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Have We Reached a Moment of Truth?


Over the past several weeks, women and men alike have come forward to speak out against powerful men who have sexually abused and harassed them. From Senate candidate Roy Moore to comedian Louis C.K. to actors George Takei, Richard Dreyfuss and Gary Goddard to director Brett Ratner, an ever-growing number of men have been accused of misconduct, abuse and assault. It seems as though this is the beginning of a movement of truth and accountability.

While some of the accused have lashed out, calling their victims liars or questioning their motives, others have remained largely silent, or in the case of Louis C.K., issued a statement admitting their abuse. While Louis C.K.’s statement was not a true apology, it did represent a change in how these types of allegations have been handled. For years, the strategy of many abusers has been to deny, intimidate and harass victims to prevent any stories of abuse from coming to light. In fact, Harvey Weinstein went so far as to hire ex-Mossad agents to track journalists and actresses. The fact that at least some abusers are now admitting what they have done shows that progress has been made. That this abuse continues to occur shows that much work remains to be done.

We have an opportunity at this moment to truly change our culture. Right now, the topics of sexual assault, sexual harassment and consent are at the forefront of our national conversation. And in that conversation, we’re seeing a change that we’ve been working towards for many years: rather than shaming victims, the majority of our society is believing them. This is vital. We can carry this momentum forward to make this a lasting change. Through open and honest conversations, we can call out the abuse of power that is at the core of many of these incidents. We can teach boys to respect girls as equals, rather than to view them as objects. We can break down much of the toxic masculinity that has allowed this rape culture to flourish, and build up a culture where women and men have healthy relationships based on mutual respect and equality. We can also call on men to stop being complicit in sexual harassment and abuse, and ask them to take a stand when they hear or see unacceptable language or behavior. Many of the instances of abuse that have now been brought to light were open secrets for years; had more “good guys” used their power to stop it, many women and men would not have been victimized.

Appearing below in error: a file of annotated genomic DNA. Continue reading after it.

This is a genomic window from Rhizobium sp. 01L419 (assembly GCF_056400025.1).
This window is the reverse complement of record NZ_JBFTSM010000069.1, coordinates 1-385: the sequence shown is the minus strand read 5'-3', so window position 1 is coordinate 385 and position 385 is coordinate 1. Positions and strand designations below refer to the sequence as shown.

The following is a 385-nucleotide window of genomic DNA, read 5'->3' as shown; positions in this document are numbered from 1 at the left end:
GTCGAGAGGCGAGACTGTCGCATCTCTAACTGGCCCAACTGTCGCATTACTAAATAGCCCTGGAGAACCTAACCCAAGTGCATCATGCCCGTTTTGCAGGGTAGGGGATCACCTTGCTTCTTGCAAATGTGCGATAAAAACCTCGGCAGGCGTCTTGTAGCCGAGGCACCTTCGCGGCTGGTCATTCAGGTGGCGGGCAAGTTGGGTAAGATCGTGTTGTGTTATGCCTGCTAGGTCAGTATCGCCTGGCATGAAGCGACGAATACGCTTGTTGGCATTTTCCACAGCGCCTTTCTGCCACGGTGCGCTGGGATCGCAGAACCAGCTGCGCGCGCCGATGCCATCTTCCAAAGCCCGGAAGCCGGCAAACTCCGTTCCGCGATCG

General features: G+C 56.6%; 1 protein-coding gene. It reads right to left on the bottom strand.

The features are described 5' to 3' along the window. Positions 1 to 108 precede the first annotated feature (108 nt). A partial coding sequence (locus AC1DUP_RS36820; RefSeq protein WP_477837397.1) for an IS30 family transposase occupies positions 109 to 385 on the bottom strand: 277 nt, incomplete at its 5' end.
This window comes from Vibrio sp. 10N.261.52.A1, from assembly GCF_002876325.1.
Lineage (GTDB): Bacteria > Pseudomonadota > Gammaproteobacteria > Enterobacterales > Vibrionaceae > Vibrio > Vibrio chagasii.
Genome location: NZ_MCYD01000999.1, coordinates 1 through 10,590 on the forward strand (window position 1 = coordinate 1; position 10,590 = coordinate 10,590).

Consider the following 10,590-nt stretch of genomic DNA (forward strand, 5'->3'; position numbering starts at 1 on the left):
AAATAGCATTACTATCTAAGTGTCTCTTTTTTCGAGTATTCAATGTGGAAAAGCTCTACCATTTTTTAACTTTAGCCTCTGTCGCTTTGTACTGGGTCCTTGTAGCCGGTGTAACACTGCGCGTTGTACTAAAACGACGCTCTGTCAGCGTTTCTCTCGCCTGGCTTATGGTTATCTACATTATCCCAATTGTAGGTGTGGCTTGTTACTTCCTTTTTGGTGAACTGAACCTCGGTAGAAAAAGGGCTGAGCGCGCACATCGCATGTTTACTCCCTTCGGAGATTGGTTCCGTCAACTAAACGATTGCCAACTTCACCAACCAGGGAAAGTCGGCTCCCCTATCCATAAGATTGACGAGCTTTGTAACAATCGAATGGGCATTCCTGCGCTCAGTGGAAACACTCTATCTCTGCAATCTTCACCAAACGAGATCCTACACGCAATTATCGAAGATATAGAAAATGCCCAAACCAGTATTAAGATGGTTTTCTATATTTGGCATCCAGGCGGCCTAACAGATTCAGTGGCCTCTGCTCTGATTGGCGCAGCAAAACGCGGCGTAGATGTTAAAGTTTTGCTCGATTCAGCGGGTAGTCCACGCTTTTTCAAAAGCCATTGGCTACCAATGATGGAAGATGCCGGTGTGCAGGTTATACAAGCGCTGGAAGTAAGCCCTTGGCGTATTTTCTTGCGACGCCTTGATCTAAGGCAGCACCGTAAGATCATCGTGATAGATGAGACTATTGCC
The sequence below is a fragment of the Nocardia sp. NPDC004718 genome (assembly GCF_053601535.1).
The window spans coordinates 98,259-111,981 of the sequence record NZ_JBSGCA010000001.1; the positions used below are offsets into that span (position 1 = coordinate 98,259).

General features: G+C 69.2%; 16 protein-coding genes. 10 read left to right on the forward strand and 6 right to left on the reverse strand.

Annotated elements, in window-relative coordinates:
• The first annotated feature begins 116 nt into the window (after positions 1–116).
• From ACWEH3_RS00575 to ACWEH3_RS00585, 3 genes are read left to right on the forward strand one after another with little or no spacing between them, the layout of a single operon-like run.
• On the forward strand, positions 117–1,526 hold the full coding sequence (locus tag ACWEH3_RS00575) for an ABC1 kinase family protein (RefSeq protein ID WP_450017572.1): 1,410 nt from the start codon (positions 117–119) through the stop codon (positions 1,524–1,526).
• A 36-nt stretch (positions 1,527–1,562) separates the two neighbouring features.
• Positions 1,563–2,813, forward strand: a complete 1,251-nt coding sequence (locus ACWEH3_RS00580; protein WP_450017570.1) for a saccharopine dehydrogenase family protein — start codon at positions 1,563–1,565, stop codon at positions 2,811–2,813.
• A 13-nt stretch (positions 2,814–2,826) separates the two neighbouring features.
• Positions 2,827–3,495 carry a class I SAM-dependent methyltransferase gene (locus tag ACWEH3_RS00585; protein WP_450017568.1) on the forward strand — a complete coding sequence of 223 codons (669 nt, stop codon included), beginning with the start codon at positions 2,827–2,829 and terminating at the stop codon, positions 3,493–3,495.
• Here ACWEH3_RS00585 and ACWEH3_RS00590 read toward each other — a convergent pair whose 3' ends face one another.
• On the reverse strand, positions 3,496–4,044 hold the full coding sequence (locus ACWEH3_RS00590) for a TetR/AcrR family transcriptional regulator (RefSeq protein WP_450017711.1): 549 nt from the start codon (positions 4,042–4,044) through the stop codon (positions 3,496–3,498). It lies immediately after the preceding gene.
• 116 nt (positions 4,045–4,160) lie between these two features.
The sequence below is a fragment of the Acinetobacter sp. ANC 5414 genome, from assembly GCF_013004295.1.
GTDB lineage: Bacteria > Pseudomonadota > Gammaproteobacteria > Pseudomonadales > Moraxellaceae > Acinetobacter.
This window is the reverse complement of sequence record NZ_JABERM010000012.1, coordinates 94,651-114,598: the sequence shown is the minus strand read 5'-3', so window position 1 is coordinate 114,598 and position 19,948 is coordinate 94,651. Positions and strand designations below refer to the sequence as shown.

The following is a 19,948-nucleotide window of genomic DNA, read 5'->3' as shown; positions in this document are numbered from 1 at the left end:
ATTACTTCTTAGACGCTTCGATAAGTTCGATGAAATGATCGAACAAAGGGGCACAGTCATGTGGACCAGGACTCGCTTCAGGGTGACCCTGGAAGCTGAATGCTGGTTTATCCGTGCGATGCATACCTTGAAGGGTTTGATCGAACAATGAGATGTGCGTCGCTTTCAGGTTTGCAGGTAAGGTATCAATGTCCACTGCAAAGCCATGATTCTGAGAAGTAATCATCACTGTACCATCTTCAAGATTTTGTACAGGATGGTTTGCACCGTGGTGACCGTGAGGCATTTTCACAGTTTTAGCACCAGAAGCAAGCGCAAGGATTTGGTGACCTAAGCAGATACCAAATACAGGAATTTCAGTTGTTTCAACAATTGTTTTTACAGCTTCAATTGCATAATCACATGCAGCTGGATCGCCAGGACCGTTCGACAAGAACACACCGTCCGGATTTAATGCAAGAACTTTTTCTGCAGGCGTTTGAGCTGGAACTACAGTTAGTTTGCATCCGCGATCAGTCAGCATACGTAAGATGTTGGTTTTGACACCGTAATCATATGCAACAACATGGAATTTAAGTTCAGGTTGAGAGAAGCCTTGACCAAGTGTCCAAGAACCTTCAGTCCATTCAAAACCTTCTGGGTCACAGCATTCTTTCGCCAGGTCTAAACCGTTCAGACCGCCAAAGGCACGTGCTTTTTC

We are at a critical juncture in our society. We have reached a moment of truth, when we can choose to blaze a new path forward. Let us honor the courage of all victims, and work together to change society, and end sexual harassment and assault for all Americans.

Learn More:

Sexual Assault

Sexual Harassment

Root Causes of Gender-Based Violence

Social Transformation

#sexualassault #sexualharassment

Since 1976, Blackburn Center has been providing services to victims of domestic and sexual violence and other types of violence and crime in Westmoreland County, and presenting education programs across this community.  You can learn more about types of abuse, our services, or ways to get help if you are a victim of violence or crime.  All of our services are FREE and CONFIDENTIAL, and can be ANONYMOUS.

 

The official registration and financial information of Blackburn Center  may be obtained from the Pennsylvania Department of State by calling toll free within Pennsylvania, 1-800-732-0999. Registration does not imply endorsement.

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Blackburn Center

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